In case you haven’t heard about 750words, it’s an amazing daily writing tool and the way it is structured works incredibly well for me. It’s got a super stripped down interface so all you see is a big wall of white with a word count at the bottom. Once you sign in, you can’t save your entry until you hit 750 words – so you’re committing to some minimum time and effort. The site awards you points for each day that you write, with significantly more points earned for building up a streak – writing for consecutive days. It also keeps track of your on-site activity to note if you were inactive (i.e., you clicked away to Facebook stalk that girl you sat next to in third grade). Like any good gamified website, there are all sorts of badges for different milestones (100 day streak! Typing very quickly! No distractions! Early bird writing! etc., etc.)

It also analyzes your writing and produces a lot of really interesting data. In addition to tracking the sheer fact of your writing (word counts, speed, distractions) it also produces fun charts of your tone, subject matter, tense usage, and sentence subjects (it makes me painfully aware of how self-centered I am). There are even word clouds! Who doesn’t love a good word cloud? It’s the best kind of self-indulgent data porn and even though I’ve been using it for years, I’m still obsessed with it.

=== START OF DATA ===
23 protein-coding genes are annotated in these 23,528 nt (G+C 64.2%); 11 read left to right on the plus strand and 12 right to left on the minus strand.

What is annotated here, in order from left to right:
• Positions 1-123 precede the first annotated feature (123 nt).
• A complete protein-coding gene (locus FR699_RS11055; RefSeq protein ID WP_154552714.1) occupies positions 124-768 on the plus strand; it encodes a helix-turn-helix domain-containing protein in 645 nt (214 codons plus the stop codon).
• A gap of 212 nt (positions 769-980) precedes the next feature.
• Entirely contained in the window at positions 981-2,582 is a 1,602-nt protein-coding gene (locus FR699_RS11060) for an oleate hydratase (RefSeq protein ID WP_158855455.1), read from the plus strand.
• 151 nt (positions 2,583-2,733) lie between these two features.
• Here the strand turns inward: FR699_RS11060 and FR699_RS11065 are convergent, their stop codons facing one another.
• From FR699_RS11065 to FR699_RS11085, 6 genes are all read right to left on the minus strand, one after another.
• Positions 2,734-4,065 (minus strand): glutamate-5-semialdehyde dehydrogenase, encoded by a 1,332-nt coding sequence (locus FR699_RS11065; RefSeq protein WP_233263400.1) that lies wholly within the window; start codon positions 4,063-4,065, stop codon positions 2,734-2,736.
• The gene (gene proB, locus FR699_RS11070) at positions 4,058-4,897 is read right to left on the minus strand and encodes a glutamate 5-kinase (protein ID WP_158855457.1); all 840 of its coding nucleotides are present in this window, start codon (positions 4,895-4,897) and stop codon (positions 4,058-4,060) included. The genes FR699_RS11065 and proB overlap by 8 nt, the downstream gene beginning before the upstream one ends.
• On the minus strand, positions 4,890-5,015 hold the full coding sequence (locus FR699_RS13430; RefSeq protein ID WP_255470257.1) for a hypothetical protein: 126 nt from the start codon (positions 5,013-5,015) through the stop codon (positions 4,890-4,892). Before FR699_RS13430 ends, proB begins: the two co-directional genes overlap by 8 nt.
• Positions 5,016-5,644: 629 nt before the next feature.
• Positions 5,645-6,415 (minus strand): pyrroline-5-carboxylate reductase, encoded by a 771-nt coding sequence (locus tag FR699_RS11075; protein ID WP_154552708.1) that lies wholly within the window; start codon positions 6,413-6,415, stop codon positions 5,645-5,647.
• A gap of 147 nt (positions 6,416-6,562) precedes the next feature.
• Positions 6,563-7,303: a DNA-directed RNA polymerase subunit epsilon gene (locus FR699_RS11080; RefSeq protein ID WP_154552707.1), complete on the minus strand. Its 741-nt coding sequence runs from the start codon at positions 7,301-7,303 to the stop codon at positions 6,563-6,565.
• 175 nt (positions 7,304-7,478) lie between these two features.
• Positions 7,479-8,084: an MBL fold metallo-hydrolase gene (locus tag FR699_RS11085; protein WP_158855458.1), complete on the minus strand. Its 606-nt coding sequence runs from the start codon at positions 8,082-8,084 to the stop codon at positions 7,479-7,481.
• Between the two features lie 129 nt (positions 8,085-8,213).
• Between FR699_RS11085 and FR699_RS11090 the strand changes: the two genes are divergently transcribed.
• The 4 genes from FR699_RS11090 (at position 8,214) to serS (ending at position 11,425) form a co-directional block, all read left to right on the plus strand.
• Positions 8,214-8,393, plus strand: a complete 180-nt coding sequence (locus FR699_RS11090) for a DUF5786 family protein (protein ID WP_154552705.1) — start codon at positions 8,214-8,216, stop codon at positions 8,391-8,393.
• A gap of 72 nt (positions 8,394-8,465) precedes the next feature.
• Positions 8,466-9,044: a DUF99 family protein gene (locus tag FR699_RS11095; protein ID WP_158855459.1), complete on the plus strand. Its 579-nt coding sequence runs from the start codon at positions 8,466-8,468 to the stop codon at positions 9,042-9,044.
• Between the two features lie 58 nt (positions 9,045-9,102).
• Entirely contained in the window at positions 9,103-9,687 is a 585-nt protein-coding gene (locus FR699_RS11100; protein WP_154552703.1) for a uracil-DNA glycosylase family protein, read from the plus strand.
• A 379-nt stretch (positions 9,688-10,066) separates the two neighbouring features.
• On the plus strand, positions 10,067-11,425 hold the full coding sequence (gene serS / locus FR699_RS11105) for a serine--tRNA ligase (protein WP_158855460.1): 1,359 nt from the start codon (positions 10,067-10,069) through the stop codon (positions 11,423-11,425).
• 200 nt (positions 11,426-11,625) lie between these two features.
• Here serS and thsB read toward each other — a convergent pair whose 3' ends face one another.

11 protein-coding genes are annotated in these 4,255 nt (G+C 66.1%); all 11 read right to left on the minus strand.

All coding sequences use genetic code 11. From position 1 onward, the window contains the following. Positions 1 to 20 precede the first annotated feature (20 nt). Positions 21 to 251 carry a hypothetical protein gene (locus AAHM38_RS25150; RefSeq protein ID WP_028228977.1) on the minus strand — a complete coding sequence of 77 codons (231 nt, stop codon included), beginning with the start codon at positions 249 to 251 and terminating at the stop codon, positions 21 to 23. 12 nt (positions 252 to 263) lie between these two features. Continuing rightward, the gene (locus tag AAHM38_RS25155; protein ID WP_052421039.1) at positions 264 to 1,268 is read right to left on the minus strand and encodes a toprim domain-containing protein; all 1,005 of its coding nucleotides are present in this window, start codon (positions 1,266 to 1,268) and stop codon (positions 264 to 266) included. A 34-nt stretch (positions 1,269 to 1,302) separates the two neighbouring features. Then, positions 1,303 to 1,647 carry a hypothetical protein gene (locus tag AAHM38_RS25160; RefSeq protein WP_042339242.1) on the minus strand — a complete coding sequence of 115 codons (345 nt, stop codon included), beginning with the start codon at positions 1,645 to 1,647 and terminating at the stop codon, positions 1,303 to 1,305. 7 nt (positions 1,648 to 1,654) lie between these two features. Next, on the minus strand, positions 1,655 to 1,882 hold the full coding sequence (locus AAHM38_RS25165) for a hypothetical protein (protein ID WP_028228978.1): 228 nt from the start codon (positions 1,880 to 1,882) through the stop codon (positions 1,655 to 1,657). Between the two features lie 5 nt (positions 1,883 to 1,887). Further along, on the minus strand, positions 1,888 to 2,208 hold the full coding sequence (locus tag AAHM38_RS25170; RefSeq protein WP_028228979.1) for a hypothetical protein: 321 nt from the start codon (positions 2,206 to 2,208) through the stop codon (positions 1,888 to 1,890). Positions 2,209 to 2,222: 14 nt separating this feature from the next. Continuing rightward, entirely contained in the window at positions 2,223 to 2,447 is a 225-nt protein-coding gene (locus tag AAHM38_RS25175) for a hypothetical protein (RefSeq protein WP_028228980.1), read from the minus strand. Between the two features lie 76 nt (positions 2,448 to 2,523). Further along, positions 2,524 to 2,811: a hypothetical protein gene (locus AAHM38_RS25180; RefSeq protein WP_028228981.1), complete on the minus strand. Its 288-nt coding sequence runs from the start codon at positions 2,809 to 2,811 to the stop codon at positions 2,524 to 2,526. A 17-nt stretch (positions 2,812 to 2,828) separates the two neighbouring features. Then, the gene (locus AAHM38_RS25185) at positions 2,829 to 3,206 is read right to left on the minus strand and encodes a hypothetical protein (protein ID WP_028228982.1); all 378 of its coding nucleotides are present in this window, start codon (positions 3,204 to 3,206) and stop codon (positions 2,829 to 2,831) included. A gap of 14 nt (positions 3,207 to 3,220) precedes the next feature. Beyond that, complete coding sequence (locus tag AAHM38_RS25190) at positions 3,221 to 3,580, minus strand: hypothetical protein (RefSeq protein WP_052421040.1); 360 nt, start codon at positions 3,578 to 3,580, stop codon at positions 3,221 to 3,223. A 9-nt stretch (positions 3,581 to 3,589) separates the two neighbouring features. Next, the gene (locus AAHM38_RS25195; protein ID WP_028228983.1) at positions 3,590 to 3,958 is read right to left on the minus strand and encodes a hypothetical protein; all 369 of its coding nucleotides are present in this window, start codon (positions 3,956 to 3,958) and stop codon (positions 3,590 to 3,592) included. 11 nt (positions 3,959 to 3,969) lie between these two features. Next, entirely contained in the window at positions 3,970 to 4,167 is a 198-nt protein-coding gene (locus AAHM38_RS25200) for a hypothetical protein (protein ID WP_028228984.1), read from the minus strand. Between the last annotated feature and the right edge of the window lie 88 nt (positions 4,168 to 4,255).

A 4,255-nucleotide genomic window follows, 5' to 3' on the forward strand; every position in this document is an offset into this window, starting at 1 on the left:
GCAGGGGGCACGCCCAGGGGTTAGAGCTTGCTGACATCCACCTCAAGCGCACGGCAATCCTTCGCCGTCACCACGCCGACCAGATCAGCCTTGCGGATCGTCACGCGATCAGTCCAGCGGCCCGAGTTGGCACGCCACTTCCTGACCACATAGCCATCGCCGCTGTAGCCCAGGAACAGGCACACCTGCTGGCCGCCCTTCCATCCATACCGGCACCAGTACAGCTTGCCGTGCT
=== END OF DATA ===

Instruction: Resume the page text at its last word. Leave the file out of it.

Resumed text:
Here’s what this post looks like, graphed as a 750words entry.

The gamified nature of the site helps make me do it. I have to get points! And I can’t stop writing during the time I set aside because it will flag that as a DISTRACTION, and that will affect my perfect 0 Distractions record! (This machine is quite possibly the only thing in my life that will congratulate me for my focusing ability.)

Granted, the pitfall of this system is that a lot of my entries are pure bullshit. I have typed, “I don’t know what to say right now,” more times than I’d like to admit. On anxious days I find myself writing to-do lists and then elaborate explanations of what will go into the completion of these to-do lists.